Chair of St. Peter - February 22, 2020

Posted by Team Missio on Feb 19, 2020 3:07:56 PM

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Today we revere St. Peter as the first Vicar of Christ and recognize the authority of all the Popes who succeeded him  

Reflections on the readings for the Feast of the Chair of St. Peter (February 22, 2020): 1 PT 5:1-4; PS 23:1-3,4,5,6; MT 16:13-19

MISSIO offers “Preaching Mission,” as a homily help, providing connections to mission from the readings of Sundays, Feast Days and Holy Days. 

On this feast honoring the Chair of St. Peter, we venerate the man chosen by Christ to be the first leader of His Church on earth.

But, more than that, we acknowledge and honor the authority of the Church passed down from Peter, the first Pope, to our current Pope Francis – and on into the future. In today’s Gospel, Jesus asks His disciples to tell Him who other people think He is. Obviously, they had heard a number of opinions, such as John the Baptist, Elijah, and other prophets. Then Christ asks them what they believe. Just who do they say He is? It is Peter who speaks up and states that Jesus is not only the Messiah, but also the Son of God. Our Lord seizes the moment to single him for a exceptional role: “You are Peter, and upon this rock I will build My Church, and the gates of the netherworld shall not prevail against it. I will give you the keys to the Kingdom of heaven. Whatever you bind on earth shall be bound in heaven; and whatever you loose on earth shall be loosed in heaven” (Matthew 16:18-19).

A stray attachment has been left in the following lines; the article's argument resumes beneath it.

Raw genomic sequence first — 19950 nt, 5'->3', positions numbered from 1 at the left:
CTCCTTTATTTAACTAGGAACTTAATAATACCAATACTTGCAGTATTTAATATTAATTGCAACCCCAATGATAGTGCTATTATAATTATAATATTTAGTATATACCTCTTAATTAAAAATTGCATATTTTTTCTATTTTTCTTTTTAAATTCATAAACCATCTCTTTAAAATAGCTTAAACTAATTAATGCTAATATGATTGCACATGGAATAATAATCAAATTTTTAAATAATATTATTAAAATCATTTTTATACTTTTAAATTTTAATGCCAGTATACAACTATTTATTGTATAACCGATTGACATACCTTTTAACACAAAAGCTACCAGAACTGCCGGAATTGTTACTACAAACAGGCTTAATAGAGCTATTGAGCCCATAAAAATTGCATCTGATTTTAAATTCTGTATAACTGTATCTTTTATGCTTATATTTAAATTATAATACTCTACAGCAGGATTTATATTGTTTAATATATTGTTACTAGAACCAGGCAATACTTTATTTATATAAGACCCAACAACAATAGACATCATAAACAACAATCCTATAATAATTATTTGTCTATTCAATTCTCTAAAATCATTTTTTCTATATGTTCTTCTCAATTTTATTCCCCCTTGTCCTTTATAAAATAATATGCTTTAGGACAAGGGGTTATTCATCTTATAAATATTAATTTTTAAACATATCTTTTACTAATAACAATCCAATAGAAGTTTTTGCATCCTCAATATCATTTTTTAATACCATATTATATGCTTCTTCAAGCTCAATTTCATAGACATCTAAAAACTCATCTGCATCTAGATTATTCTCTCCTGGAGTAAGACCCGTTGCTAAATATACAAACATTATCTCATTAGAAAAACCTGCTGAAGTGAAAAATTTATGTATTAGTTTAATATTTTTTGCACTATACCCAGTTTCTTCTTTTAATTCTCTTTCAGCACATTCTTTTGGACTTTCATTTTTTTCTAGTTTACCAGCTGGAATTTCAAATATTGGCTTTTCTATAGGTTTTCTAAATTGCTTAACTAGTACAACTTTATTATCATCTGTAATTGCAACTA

Jesus Christ is the founder and head of His Church and He named St. Peter as His first Vicar. Peter was the first among the Apostles, and that primacy continues today. Each Pope throughout the generations remains first among all bishops. Our Savior might have chosen anyone to fulfill this position, but He selected one who was as recognizable for his flaws as for his faith. The New Testament reveals that over and over Peter stumbled and made foolish mistakes. Yet, perhaps, this is one of the reasons God picked Him for such an enormous challenge. If the very fallible Peter could be forgiven and trusted to carry on his extraordinary mission, we know that we, too, can always count on our Lord’s mercy to guide us through life and bring us to share with Him in eternity.

Topics: homily helps, Ordinary Time, St. Peter, Pope Francis

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